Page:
Strong and light carbon-fiber composites can be easily and cost-effectively recycled into new material just as strong as the originals, a team of researchers led by CU-Boulder has found. The composites are popular because they are lighter than aluminum and stronger than steel. Unlike metal, however, carbon-fiber composite is generally not recyclable.
When Peter Blanken flew to Paris for the 2015 United Nations Climate Change Conference in December, he had somewhat low expectations. But the CU-Boulder geography professor was heartened to see and hear that the 200 countries attending COP21 agreed on the urgency to act. “There was a strong sense that if we don’t do something in these two weeks (of the conference), it will be too late.”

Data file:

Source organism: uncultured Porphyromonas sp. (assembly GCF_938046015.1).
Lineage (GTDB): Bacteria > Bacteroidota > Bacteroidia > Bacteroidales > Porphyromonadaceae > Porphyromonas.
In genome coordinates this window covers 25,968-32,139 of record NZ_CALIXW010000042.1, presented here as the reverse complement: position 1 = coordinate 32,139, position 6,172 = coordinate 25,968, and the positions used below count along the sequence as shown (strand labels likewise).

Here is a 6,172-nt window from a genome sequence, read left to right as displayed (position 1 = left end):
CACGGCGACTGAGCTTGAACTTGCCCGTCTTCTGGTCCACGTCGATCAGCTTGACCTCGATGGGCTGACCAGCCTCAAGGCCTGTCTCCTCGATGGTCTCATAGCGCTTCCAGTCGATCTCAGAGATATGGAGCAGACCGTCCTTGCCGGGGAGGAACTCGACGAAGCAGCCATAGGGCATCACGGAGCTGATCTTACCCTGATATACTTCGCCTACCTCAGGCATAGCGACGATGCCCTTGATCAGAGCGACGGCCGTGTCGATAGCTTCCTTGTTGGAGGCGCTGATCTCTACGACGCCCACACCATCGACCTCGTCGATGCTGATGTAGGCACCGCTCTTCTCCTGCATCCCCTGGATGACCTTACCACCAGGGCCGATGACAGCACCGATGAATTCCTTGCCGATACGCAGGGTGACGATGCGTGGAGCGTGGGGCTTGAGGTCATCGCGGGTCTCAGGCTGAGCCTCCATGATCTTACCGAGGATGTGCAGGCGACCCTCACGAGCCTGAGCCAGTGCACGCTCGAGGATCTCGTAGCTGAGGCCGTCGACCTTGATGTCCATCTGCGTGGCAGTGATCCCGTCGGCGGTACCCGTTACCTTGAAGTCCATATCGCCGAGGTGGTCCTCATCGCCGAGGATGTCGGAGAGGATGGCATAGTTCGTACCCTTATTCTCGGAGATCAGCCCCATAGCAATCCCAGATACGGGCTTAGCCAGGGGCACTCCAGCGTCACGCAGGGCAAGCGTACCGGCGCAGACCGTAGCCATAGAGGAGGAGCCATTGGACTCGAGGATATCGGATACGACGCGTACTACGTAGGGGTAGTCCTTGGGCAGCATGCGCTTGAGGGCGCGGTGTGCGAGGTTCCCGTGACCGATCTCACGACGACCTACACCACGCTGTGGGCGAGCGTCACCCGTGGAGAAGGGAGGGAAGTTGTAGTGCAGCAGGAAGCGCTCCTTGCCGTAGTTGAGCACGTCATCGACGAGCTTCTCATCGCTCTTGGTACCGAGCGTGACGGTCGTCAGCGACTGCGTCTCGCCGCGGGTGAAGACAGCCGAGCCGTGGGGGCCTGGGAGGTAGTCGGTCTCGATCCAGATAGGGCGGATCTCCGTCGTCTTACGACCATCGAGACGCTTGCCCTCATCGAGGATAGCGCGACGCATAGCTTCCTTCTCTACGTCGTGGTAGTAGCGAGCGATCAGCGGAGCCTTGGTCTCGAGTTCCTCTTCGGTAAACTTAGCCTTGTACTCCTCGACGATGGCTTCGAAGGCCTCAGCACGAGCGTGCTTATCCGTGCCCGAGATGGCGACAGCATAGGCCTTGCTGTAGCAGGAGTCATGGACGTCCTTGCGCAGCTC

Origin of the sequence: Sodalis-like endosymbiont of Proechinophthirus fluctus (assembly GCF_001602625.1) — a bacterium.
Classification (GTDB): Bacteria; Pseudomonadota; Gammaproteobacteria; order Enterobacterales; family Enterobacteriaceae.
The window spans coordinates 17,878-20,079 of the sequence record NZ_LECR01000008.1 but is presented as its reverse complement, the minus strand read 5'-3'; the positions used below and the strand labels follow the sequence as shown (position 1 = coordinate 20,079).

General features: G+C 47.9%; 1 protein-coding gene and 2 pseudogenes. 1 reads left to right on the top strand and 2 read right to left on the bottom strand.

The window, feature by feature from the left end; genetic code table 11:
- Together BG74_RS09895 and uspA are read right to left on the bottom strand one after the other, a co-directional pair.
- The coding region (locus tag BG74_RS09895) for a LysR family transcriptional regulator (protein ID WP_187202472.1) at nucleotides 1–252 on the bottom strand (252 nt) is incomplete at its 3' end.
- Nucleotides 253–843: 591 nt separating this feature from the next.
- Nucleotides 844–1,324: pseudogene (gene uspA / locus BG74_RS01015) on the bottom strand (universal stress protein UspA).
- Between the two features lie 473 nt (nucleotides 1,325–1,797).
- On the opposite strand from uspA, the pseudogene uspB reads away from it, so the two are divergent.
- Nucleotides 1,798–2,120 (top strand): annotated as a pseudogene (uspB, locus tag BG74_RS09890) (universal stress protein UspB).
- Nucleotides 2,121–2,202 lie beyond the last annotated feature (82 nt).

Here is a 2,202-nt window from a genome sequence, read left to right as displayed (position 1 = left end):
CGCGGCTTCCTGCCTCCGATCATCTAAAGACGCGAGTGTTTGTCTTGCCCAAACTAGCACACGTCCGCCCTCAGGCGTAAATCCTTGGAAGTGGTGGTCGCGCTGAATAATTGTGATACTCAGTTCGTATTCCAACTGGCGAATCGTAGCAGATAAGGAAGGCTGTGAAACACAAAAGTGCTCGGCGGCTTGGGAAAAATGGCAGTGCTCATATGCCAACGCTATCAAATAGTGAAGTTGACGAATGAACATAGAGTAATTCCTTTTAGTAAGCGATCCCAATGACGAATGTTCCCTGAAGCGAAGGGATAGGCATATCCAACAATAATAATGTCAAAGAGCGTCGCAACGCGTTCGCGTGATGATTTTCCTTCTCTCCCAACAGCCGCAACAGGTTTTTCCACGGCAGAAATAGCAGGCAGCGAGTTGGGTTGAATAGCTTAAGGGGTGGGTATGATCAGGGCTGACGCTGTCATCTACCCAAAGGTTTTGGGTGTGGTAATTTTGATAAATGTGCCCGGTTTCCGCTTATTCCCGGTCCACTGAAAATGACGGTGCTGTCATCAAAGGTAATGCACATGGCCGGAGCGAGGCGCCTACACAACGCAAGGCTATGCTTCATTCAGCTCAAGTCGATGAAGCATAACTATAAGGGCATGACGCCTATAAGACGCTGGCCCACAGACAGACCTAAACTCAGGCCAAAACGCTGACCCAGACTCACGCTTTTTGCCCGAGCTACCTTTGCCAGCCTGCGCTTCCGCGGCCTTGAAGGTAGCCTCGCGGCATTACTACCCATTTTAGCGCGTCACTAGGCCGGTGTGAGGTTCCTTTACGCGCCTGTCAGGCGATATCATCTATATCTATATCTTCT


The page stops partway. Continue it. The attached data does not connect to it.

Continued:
Economic inequality is a hot topic in a presidential election year. Economists, politicians and journalists are all weighing in — but what, exactly, can an archaeologist bring to the discussion? Sarah Kurnick, a Chancellor’s Postdoctoral Fellow at CU-Boulder, is glad you asked.
In 2011, 12 high-school girls in upstate New York began to exhibit strange neurological symptoms: tics, verbal outbursts, seizure-like activity and difficulty speaking. The diagnosis was “conversion disorder.”